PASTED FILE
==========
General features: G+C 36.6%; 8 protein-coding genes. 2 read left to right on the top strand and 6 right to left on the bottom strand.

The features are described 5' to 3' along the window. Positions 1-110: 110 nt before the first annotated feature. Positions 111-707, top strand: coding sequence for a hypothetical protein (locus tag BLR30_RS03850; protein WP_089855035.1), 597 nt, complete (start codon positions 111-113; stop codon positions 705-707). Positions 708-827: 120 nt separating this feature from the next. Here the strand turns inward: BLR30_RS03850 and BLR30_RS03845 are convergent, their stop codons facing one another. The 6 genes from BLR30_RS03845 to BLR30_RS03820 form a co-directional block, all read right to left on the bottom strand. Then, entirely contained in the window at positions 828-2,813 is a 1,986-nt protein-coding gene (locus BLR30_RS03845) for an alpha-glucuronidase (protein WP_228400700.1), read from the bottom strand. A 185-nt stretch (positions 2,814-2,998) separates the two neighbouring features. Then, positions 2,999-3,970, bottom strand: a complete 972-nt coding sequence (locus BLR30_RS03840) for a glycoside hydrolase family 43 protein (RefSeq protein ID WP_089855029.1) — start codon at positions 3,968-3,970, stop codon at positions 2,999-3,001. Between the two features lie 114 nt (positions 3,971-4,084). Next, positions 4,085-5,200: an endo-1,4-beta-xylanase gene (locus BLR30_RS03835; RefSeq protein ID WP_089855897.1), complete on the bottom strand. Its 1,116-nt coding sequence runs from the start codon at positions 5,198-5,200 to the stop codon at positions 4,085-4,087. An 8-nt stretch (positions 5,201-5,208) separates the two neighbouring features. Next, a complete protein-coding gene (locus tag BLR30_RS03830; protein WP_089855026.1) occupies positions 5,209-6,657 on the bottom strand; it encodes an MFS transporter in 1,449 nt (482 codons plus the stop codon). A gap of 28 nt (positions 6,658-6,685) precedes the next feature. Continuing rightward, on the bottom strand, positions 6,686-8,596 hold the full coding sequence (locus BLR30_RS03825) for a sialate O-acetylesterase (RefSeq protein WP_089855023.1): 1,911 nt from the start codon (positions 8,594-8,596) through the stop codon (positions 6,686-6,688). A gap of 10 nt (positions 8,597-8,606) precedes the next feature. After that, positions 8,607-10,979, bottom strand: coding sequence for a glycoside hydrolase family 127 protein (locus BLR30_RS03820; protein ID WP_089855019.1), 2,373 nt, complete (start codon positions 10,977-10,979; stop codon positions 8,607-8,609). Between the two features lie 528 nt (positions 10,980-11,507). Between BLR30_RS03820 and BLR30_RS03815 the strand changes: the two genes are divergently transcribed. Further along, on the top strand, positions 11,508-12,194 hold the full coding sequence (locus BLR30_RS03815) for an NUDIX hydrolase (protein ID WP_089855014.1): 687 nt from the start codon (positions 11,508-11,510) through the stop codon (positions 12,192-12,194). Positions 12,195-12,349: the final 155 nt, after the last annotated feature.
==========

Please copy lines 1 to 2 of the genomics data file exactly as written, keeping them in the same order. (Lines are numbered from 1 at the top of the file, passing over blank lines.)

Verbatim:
General features: G+C 36.6%; 8 protein-coding genes. 2 read left to right on the top strand and 6 right to left on the bottom strand.

The features are described 5' to 3' along the window. Positions 1-110: 110 nt before the first annotated feature. Positions 111-707, top strand: coding sequence for a hypothetical protein (locus tag BLR30_RS03850; protein WP_089855035.1), 597 nt, complete (start codon positions 111-113; stop codon positions 705-707). Positions 708-827: 120 nt separating this feature from the next. Here the strand turns inward: BLR30_RS03850 and BLR30_RS03845 are convergent, their stop codons facing one another. The 6 genes from BLR30_RS03845 to BLR30_RS03820 form a co-directional block, all read right to left on the bottom strand. Then, entirely contained in the window at positions 828-2,813 is a 1,986-nt protein-coding gene (locus BLR30_RS03845) for an alpha-glucuronidase (protein WP_228400700.1), read from the bottom strand. A 185-nt stretch (positions 2,814-2,998) separates the two neighbouring features. Then, positions 2,999-3,970, bottom strand: a complete 972-nt coding sequence (locus BLR30_RS03840) for a glycoside hydrolase family 43 protein (RefSeq protein ID WP_089855029.1) — start codon at positions 3,968-3,970, stop codon at positions 2,999-3,001. Between the two features lie 114 nt (positions 3,971-4,084). Next, positions 4,085-5,200: an endo-1,4-beta-xylanase gene (locus BLR30_RS03835; RefSeq protein ID WP_089855897.1), complete on the bottom strand. Its 1,116-nt coding sequence runs from the start codon at positions 5,198-5,200 to the stop codon at positions 4,085-4,087. An 8-nt stretch (positions 5,201-5,208) separates the two neighbouring features. Next, a complete protein-coding gene (locus tag BLR30_RS03830; protein WP_089855026.1) occupies positions 5,209-6,657 on the bottom strand; it encodes an MFS transporter in 1,449 nt (482 codons plus the stop codon). A gap of 28 nt (positions 6,658-6,685) precedes the next feature. Continuing rightward, on the bottom strand, positions 6,686-8,596 hold the full coding sequence (locus BLR30_RS03825) for a sialate O-acetylesterase (RefSeq protein WP_089855023.1): 1,911 nt from the start codon (positions 8,594-8,596) through the stop codon (positions 6,686-6,688). A gap of 10 nt (positions 8,597-8,606) precedes the next feature. After that, positions 8,607-10,979, bottom strand: coding sequence for a glycoside hydrolase family 127 protein (locus BLR30_RS03820; protein ID WP_089855019.1), 2,373 nt, complete (start codon positions 10,977-10,979; stop codon positions 8,607-8,609). Between the two features lie 528 nt (positions 10,980-11,507). Between BLR30_RS03820 and BLR30_RS03815 the strand changes: the two genes are divergently transcribed. Further along, on the top strand, positions 11,508-12,194 hold the full coding sequence (locus BLR30_RS03815) for an NUDIX hydrolase (protein ID WP_089855014.1): 687 nt from the start codon (positions 11,508-11,510) through the stop codon (positions 12,192-12,194). Positions 12,195-12,349: the final 155 nt, after the last annotated feature.